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LIVESTREAM COVID-19 and healthcare workers in NSW

20 October 2020
1:00pm - 2:00pm
Online
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photo of a female docotr wearing a mask and gloves

 

How has COVID-19 impacted our healthcare workers in NSW, and how can we best protect them into the future?

Healthcare workers (HCW) are likely to be at risk of exposures to COVID-19 in their workplace, regardless of whether or not they provide direct care for people with COVID-19. Once infected, there may be ongoing transmission to co-workers and patients undermining confidence and capacity in the health system. Risk of infection can be minimised with the application of comprehensive infection prevention and control practices. Systematic reporting and analysis of infection in HCW may provide insight into breakdown in these practices or other unrecognised factors. NSW Health has established processes to investigate, review and document infections in HCW as part of its public health response.

Medical epidemiologist and senior lecturer at The Kirby Institute Dr Louise Causer will provide an overview of processes and protocols developed for the investigation of HCW infections in NSW, discuss the findings of a recent retrospective review and describe methods for ongoing reporting and investigation of new HCW cases in NSW.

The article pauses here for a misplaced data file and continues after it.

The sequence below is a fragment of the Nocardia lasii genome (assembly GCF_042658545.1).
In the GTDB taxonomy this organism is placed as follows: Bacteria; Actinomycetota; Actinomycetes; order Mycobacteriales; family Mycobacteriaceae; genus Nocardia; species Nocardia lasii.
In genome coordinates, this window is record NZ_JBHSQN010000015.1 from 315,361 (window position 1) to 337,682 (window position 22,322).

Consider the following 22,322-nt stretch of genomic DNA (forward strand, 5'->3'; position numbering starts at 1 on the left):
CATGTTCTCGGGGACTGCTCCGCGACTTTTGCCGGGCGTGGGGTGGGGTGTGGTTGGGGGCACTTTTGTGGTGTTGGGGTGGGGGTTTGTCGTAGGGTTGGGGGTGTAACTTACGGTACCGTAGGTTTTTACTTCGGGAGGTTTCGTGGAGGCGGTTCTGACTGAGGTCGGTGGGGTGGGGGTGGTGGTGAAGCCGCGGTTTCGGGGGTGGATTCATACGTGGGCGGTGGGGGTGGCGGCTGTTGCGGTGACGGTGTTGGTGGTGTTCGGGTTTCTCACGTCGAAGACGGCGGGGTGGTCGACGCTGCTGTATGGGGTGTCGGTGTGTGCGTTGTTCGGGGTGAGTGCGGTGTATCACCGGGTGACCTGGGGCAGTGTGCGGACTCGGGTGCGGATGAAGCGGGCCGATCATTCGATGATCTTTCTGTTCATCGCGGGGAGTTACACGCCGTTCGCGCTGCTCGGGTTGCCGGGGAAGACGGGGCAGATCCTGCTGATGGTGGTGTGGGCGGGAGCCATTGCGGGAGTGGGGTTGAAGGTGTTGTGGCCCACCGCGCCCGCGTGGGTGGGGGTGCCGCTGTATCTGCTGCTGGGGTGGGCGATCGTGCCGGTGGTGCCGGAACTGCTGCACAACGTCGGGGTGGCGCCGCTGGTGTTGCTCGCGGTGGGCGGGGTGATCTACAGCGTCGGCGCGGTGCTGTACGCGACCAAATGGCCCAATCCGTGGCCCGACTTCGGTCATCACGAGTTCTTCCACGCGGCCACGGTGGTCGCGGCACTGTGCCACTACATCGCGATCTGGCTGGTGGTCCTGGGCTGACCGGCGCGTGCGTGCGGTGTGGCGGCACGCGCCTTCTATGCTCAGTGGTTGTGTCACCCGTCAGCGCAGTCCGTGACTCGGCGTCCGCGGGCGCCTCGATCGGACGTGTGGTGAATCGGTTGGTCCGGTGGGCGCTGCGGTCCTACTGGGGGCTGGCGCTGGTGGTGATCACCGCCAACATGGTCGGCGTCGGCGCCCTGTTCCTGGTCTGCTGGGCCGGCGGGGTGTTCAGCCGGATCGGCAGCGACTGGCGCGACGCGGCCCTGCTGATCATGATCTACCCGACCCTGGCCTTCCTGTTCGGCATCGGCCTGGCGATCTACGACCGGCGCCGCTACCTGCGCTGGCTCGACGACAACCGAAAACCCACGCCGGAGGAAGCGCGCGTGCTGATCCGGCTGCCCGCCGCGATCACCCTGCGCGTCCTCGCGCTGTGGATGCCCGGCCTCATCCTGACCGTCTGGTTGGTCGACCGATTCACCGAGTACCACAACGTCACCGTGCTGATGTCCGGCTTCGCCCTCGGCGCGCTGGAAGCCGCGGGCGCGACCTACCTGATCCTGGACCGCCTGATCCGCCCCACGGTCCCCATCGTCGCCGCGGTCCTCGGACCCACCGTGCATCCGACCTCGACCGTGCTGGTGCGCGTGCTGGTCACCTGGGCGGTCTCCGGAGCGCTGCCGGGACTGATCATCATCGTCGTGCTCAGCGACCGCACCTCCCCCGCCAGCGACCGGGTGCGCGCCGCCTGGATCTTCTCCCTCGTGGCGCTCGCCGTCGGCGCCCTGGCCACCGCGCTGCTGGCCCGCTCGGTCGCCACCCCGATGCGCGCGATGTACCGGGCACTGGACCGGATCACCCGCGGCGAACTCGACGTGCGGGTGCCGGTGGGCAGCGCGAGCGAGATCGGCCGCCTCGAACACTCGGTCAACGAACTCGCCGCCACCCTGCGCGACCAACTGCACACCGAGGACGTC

Speakers
Photo of Louise Causer

Dr Louise Causer


Senior Lecturer and NHMRC Early Career Fellow, Public Health Interventions Research Program and Surveillance Evaluation and Research Program, Kirby Institute

Louise Causer (MBBS, MScPH, DTM&H, PhD) is a medical epidemiologist and senior lecturer at The Kirby Institute, UNSW Sydney. Louise has a long standing interest in the field of infectious diseases. Her focus in recent years has been on STIs, including syphilis, chlamydia and gonorrhoea and the impact of integrating and scale up of point-of-care tests in remote communities across Australia, Papua New Guinea and other resource limited settings. Since March, Louise has been dedicated to projects supporting the public health response to COVID-19, with a focus on priority populations including healthcare workers and remote Aboriginal communities.

Prior to joining UNSW, Louise held positions as a medical epidemiologist and Epidemic Intelligence Service Officer at the US Centers for Disease Control and Prevention, and medical officer to the Polio Eradication program at the World Health Organisation. Louise completed her clinical training with positions in Australia and USA.